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dc.contributor.authorScheffel, M. A.
dc.date.accessioned2010-11-28T20:55:26Z
dc.date.available2010-11-28T20:55:26Z
dc.date.issued1984
dc.identifier.urihttps://hdl.handle.net/10182/2880
dc.description.abstractInitial establishment of Maku lotus at two South Island high country sites was 4.0 and 2.7% compared with about 20% for white clover (Trifolium repens cv. Grasslands Huia) and birdsfoot trefoil (Lotus corniculatus cv. Maitland). Reasons for the poor establishment of Maku were investigated in subsequent glasshouse and laboratory experiments using up to eight Maku seed lots and the seed lots from the field trials. Germination of Maku was very slow at 12 and 8ºC compared with the other species. There was variation among Maku seed lots for percentage germination (70-94), rate of germination at 20ºC (21-30% day⁻¹), abnormal seedlings (5-20%), hard seeds (0.3-6%), imbibed not germinated seeds (0.5-5%), seedling elongation (30-37 mm after six days at 18-21ºC), electrolyte leakage (257-460 µmhos g⁻¹ of seed) and the ability to germinate at 8ºC (23-40% after 31 days). There was also variability among five seed size categories within the Maku seed lots. Smaller seeds were slower to germinate, had more abnormal seedlings and imbibed not germinated seeds but fewer hard seeds, shorter seedlings in the elongation test and more electrolyte leakage than larger seeds. Conductivity g⁻¹ was well correlated with percentage germination at 20ºC, abnormal seedlings and imbibed not germinated seeds (r = -0.78, 0.76 and 0.73 respectively). A glasshouse pot trial with five seed sizes of four Maku seed lots indicated that growth until 19 days after sowing was most influenced by emergence rate; by 27 days the effect of seed size was greater. The largest seeds produced 30% more dry matter 31 days after sowing than the smallest seeds. Maku and white clover seed from the field trials was used in a second pot trial to investigate growth at root zone temperatures of 12, 15 and 18ºC. Emergence of Maku was slower than white clover at all temperatures and more affected by a decline in temperature. Growth of Maku between three and six weeks after sowing was similar or superior to white clover. However, after six weeks at 12ºC white clover roots (65 mm) were still longer than Maku (45 mm) Variability among Maku seed lots indicates that genetic and/or phenotypic factors influence seed quality and deserve investigation. Selection for larger seeds, rapid low temperature germination and seedling vigour would improve establishment. Rate of germination at 12ºC and seedling length after four days at 20ºC should be good indicators of potential field establishment.en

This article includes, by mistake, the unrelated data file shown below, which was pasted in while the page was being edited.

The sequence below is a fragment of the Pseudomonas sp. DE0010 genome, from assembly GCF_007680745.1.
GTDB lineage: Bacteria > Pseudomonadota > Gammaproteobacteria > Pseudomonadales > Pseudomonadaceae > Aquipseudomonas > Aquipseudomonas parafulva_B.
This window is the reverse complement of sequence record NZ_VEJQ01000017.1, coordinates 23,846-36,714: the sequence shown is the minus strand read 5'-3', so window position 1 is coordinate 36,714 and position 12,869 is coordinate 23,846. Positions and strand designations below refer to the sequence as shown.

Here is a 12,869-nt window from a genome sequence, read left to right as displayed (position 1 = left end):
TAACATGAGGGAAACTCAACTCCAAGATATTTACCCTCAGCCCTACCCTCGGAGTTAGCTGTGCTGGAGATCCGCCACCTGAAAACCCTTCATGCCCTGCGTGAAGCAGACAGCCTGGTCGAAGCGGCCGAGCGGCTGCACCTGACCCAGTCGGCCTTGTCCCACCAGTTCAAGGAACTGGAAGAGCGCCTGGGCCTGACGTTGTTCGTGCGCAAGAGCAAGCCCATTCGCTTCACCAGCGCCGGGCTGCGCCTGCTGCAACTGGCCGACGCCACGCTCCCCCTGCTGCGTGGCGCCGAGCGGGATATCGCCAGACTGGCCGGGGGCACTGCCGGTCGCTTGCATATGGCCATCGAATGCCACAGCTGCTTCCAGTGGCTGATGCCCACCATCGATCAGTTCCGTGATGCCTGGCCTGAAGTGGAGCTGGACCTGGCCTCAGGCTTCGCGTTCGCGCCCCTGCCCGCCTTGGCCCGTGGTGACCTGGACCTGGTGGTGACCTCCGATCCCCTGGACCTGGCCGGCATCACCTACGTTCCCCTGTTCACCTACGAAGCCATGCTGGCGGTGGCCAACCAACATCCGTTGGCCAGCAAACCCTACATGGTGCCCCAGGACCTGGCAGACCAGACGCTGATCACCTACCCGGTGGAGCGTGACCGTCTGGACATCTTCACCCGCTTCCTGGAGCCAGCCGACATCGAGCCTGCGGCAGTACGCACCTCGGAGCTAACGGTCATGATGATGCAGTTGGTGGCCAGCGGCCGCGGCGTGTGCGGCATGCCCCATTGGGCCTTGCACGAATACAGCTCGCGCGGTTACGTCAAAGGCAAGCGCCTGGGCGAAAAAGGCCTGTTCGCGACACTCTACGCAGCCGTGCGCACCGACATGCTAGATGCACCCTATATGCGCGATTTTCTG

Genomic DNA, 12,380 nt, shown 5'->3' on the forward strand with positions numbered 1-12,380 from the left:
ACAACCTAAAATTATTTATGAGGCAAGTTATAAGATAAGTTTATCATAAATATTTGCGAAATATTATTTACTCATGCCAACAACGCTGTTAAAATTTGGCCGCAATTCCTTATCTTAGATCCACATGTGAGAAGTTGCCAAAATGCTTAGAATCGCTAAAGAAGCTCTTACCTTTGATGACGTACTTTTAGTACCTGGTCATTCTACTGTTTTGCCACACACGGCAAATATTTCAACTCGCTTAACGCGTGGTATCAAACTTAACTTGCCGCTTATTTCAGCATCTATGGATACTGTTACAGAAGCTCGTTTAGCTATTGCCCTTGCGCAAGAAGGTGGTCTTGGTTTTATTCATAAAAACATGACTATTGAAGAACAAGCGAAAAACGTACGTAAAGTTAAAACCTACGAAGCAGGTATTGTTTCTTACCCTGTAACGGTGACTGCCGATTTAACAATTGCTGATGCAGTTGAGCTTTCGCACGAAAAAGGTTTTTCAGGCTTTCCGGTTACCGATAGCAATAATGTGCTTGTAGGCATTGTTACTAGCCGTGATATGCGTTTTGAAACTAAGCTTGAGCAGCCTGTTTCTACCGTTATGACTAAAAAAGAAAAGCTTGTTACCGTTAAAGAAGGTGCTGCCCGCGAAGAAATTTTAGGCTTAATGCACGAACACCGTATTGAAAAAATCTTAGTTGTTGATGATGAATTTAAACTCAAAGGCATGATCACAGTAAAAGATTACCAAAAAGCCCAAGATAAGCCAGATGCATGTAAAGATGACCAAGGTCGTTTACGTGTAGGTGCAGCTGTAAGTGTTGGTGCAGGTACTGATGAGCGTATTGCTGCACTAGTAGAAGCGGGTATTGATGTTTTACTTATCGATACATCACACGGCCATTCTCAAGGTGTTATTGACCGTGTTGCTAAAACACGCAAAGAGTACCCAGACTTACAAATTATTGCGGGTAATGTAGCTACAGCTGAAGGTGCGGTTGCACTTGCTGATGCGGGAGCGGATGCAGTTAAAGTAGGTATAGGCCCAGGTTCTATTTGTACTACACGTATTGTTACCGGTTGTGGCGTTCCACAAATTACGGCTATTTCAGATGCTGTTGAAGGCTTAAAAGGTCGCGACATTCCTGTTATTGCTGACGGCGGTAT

dc.language.isoenen
dc.publisherLincoln College, University of Canterburyen
dc.rights.urihttps://researcharchive.lincoln.ac.nz/page/rights
dc.subjectTrifolium repensen
dc.subjectTrifolium hybridumen
dc.subjectLotus corniculatusen
dc.subjectwhite cloveren
dc.subjectbirdsfoot trefoilen
dc.subjectseedling establishmenten
dc.subjectgerminationen
dc.subjectlow temperature effectsen
dc.subjectseedling vigouren
dc.subjectemergenceen
dc.titleSeed vigour, seedling vigour and seedling establishment of Lotus pedunculatus cav. cv. grasslands makuen
dc.typeThesisen
thesis.degree.grantorUniversity of Canterburyen
thesis.degree.levelMastersen
thesis.degree.nameMaster of Agricultural Scienceen
lu.thesis.supervisorLucas, R. J.
lu.contributor.unitDepartment of Agricultural Sciencesen
dc.subject.anzsrc0703 Crop and Pasture Productionen


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